Labour Party leaders are terrified that millions of people will back more radical candidates at the general election, rather than lining up behind Ed Miliband.
For months it has been clear that the Scottish National Party (SNP) is likely to gather up a rich harvest of previously Labour seats. And they will do so because they claim to be more left wing on key issues such as Trident nuclear submarines, the NHS, and resisting austerity.
But now the Greens are consistently running at around 6 percent across Britain. In response Labour has launched a desperate attack along the lines of “Vote Green, get Cameron”.
It is a familiar blackmail. Labour leaders no longer believe they can inspire people to vote for them by the hope of real social change.
Instead they are reduced to pointing to the horror of the alternative.
Labour has set up a special unit to bash the Greens. It is headed by Sadiq Khan, the shadow justice secretary. After last year’s European elections he wrote a cringing letter to Ukip voters apologising for previous Labour policies on immigration and begging, “we will do everything to prove that we are on your side”.
Potential Green voters receive no apology from Khan. Instead he says, “Voting for the Green Party…means more tax cuts for the rich, failures on climate change and the continued privatisation of the NHS.”
He’s soft on the right, hard on radicals.
Labour-supporting author Owen Jones calls on Labour to deal with the Green surge by moving left. But he warns that a large Green vote could imperil some Labour MPs. He argued that would mean, “five more years of the bedroom tax, the dismantling of the NHS and the stripping away of the welfare state. If Labour loses many Green voters will suffer ‘buyer’s remorse’: the exhilaration at voting for principles will be eclipsed by despondency at being saddled with another Tory government.”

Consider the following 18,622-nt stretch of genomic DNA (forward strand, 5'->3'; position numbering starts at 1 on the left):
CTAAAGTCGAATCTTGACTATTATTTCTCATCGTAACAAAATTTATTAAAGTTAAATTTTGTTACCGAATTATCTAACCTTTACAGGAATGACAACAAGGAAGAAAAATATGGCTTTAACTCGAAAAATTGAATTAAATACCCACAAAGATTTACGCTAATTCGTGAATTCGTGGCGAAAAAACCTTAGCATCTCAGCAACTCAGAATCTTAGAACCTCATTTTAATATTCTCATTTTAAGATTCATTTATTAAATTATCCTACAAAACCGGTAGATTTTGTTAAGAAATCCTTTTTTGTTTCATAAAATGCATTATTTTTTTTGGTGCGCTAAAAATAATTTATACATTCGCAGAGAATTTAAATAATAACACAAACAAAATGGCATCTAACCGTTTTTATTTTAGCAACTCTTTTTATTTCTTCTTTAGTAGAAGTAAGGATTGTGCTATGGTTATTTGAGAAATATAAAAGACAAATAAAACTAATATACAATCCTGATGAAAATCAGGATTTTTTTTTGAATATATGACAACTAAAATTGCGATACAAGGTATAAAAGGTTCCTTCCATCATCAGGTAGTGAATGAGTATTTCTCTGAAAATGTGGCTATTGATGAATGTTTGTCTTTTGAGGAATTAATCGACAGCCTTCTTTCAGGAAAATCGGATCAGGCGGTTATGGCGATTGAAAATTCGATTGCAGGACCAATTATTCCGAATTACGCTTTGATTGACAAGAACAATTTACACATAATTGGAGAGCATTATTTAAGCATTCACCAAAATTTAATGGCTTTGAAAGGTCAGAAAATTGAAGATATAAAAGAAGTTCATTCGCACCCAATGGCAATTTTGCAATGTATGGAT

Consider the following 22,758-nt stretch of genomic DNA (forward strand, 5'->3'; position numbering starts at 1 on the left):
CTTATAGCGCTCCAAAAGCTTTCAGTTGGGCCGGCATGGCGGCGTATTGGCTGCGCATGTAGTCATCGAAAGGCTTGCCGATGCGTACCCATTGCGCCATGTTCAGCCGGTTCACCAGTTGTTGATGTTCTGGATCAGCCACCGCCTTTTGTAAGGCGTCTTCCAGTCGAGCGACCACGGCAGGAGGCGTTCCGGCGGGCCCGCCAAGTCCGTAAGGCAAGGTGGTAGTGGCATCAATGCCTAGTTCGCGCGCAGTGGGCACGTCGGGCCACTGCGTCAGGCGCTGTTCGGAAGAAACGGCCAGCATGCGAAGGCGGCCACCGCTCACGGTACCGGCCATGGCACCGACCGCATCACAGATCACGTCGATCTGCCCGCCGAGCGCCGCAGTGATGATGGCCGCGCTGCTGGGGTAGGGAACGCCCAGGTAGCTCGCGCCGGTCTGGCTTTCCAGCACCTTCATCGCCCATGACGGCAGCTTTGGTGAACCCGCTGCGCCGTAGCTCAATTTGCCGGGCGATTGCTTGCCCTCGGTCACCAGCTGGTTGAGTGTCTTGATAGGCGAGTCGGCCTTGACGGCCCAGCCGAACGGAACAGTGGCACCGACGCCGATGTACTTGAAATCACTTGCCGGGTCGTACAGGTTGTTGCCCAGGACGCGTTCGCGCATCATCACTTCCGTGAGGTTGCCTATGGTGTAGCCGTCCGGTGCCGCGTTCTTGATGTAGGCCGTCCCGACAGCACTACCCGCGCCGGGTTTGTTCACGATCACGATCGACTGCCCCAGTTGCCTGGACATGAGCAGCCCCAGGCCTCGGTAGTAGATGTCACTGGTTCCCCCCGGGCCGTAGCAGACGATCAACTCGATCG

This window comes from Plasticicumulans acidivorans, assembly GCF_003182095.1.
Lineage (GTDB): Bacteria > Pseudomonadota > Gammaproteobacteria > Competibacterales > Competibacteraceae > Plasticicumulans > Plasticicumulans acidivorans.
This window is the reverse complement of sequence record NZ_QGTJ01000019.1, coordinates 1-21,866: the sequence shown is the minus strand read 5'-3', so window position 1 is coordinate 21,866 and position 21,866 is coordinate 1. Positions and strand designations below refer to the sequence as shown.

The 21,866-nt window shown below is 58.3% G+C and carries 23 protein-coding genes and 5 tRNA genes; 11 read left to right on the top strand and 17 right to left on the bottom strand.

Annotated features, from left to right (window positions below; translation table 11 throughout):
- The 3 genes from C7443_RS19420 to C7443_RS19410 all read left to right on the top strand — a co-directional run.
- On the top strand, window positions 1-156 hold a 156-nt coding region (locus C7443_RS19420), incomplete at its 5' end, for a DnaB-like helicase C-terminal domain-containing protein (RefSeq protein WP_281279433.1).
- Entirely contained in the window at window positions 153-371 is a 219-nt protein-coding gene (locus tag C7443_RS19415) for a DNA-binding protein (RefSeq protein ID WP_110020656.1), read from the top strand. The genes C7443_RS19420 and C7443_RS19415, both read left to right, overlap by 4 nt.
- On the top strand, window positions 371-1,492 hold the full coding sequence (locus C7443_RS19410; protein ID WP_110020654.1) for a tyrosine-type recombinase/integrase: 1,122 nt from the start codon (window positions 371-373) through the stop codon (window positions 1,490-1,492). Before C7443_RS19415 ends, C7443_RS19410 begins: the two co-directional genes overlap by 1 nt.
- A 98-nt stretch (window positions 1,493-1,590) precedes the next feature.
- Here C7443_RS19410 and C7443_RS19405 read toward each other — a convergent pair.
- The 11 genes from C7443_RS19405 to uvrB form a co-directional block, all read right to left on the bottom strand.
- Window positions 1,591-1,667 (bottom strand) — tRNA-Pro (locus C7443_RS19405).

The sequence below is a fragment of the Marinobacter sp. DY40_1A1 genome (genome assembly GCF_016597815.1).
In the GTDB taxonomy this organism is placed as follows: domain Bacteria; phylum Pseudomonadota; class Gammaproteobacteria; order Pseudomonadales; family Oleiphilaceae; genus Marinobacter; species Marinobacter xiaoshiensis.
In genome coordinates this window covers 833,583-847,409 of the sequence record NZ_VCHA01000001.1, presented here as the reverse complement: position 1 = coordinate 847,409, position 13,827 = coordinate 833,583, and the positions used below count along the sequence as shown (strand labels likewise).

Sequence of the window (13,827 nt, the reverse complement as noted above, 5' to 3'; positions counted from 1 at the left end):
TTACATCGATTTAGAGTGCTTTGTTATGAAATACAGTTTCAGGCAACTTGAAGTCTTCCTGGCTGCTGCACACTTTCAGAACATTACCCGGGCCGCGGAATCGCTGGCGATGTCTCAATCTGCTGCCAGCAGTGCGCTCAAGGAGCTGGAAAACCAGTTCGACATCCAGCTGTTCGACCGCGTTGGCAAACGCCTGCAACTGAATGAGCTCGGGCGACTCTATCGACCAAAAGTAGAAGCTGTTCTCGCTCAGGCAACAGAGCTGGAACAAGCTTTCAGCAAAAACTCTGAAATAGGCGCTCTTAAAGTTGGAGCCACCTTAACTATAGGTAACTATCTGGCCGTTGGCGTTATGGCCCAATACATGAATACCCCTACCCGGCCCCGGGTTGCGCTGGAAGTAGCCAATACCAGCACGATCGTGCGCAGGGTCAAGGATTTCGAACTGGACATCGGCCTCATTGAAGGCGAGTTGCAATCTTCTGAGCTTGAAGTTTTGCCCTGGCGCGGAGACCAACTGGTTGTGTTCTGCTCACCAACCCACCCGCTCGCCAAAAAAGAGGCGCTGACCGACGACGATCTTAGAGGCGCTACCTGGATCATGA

The slur that will be hurled at everyone who dares to put forward a left alternative to Labour is that, whatever your intentions, you are aiding the vile Tory enemy. When Socialist Worker supporters campaign as part of the Trade Unionist and Socialist Coalition (TUSC) they will hear this from Labour activists.
This is wrong for two linked reasons. First, although there are differences between the Tories and Labour, in policy terms there is very little that divides them.
The Tories will ram through further cuts, allow private companies to erode the NHS, hold down wages, back Israel, support US imperialism at all key points, refuse to abolish the anti-union laws and blame immigrants for problems in society. And so will a Labour government.
The truth is that under Tony Blair basic Tory polices became unashamedly embedded in Labour leaders’ thinking. And Miliband has not reversed that. Labour is not going to be transformed into a genuinely socialist party, and the only ways it will be shifted left is by struggle in the workplaces, communities and streets and by the rise of a more left wing political alternative.
Second, it follows that the strategic necessity for radicals and socialists is to create a genuine vehicle for working class political representation—one that challenges the rich and their system rather than embraces it.
We need a class alternative to the Tories, Labour, the SNP and the Greens.
You can’t seriously wish for “something better than Labour” without trying to make it happen—however tough that may be in the short-term. Of course TUSC won’t stand against John McDonnell, Diane Abbott or Jeremy Corbyn.
But such socialists are a small minority among Labour MPs today.
Everyone who celebrates the victory of Syriza in Greece should remember that once it won only meagre votes—3.3 percent in 2003 and 4.6 percent in 2009. I’m sure there were supporters of the Labour-type Pasok party who said that if you voted Syriza you were just helping the right.
But it was right to put forward an alternative to Pasok.
Reject Labour’s blackmail. Organise, campaign and vote for TUSC, for socialists, for the left.